Annuals

Oct 27, 2023 | Gardening Advice

Annuals are plants which grow to maturity and bloom within a few months of seeding. Their life span is completed within one growing season. They are the mainstay of the summer garden, providing continuous bloom all summer in garden beds, containers, window boxes, and as cut flowers. Each year Surry Gardens not only stocks the old favorites, but also presents new varieties. For example, in recent years the kinds of petunias and marigolds available to the gardener have multiplied greatly. We now stock cascading plants, large flowers, as well as small, and flowers in an ever expanding array of colors. In making a selection our annual catalog is invaluable. Light: Plants have distinctive preferences in how much light they need. A plant that needs full sun will probably do fine with 6 hours of sunlight, as it will receive reflected light also. Very few annuals will bloom in moderate to dense shade, but some, like impatiens, thrive in light shade.

Watering:
Between rains, plan on watering every week. In extremely hot weather more frequent watering is a necessity. Watering is more than just a sprinkling with a hose. You want the soil wet down to below the roots. As difficult as it is, try not to wet the leaves, which encourages mildew and fungal diseases, especially on petunias and zinnias. The best time to water is on sunny, cloudless mornings. To gauge the water needs of a plant look at the leaves. Gray needle-like leaved plants need the least amount of water. Flowers with big, dark green, papery leaves will need the most water. Watch the foliage; the leaves may droop during the day, but should perk up at night. If the leaves are still limp in the morning water immediately.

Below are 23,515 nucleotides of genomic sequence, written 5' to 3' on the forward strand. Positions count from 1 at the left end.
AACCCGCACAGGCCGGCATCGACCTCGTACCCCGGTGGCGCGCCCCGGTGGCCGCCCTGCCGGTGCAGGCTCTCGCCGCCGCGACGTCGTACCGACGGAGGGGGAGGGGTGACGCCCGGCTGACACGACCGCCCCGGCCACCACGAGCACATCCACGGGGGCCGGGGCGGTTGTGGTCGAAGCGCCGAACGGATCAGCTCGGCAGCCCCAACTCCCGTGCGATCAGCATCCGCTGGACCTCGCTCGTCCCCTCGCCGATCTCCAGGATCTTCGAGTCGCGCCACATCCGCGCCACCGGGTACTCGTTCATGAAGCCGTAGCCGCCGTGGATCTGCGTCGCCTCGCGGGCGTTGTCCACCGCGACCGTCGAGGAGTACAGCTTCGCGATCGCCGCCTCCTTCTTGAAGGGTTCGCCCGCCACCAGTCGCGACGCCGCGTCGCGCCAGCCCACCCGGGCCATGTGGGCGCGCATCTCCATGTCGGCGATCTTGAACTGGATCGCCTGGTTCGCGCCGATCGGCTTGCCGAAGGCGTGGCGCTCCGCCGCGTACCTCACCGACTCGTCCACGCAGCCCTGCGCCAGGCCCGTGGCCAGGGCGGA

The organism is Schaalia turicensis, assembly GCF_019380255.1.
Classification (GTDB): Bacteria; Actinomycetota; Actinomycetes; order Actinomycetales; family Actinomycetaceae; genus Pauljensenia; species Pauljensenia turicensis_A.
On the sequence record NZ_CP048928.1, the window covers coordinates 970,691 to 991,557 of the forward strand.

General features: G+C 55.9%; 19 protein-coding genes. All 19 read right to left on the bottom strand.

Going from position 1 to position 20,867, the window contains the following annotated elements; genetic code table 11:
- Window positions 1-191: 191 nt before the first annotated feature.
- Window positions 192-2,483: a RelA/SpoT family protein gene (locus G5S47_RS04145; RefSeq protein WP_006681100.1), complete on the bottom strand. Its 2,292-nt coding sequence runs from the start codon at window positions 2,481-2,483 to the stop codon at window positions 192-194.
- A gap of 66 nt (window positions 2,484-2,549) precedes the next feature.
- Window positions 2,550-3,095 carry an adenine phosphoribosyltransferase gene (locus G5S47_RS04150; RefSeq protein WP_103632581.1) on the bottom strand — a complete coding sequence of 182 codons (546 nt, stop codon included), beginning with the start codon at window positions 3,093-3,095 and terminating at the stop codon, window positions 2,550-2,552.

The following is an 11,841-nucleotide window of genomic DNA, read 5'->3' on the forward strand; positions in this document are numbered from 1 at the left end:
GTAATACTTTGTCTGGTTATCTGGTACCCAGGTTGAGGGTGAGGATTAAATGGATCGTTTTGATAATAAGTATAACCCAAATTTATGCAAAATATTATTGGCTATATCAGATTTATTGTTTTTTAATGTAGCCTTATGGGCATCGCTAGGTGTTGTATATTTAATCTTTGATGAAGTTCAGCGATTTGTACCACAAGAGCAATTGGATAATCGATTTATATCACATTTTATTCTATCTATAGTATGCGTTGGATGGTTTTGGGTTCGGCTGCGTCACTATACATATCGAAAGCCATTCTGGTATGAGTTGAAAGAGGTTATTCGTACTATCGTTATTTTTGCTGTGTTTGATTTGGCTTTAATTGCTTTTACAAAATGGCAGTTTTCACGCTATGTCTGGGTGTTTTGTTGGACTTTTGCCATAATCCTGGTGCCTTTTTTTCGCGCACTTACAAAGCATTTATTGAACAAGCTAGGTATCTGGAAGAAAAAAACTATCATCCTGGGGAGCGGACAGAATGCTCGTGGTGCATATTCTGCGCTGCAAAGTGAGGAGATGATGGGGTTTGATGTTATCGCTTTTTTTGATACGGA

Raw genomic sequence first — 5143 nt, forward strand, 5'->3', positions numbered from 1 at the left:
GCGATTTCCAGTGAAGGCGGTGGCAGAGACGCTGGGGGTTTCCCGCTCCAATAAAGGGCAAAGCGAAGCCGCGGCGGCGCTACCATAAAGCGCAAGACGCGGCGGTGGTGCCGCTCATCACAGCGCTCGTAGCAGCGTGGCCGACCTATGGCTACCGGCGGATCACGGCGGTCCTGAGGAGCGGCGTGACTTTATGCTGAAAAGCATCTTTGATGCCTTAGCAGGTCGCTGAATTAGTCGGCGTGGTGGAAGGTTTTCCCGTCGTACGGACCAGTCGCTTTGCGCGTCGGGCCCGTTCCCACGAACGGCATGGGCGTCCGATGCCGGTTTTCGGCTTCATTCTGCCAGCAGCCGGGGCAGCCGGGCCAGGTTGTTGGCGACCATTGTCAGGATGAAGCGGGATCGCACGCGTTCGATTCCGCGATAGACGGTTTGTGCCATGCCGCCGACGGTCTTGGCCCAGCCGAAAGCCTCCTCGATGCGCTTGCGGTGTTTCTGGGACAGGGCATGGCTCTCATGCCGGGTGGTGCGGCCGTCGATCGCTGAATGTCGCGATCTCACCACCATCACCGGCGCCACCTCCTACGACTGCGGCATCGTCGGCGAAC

Soil:
For most annuals any ordinary garden soil will do. When preparing the beds incorporate additional organic matter to help retain water and to provide nutrients. For flowers an application of a 5-10-10 fertilizer is indicated, or broadcast 14-14-14 Osmocote after planting. Transplanting: Buy only healthy, well grown seedlings, such as those sold by Surry Gardens. Mass produced plants, from chain stores, are much more likely to suffer transplanting shock. Dig a hole and fill it with water. When it drains fill it again. This provides moisture right where the plant needs it. If the plant is root bound cut the bottom of the root ball off with a sharp knife before planting.

Care:
Weed pulling after a rain can be done quickly. Cultivating dry soil to a shallow depth will kill emerging weeds, but do not cultivate a moist soil, unless you really like weeding. Generally you will not have to worry about insect damage. Remember to deadhead spent blooms, so the plant will not put energy into seed production.

Spacing:
To avoid stunting their growth and increasing the chance of disease, plants should not be over crowded. Ageratum, lobelia, pansies, dwarf French marigolds, and sweet alyssium look best when spaced 6″ apart. Plant begonias, dusty miller, nicotianas, petunias and dwarf salvias 8″ apart. Most other plants look good spaced at 10″ apart. Geraniums and larger plants should be planted 12″ or more apart. Generally plants look better planted in a triangular pattern, rather than in a line or in a grid pattern.

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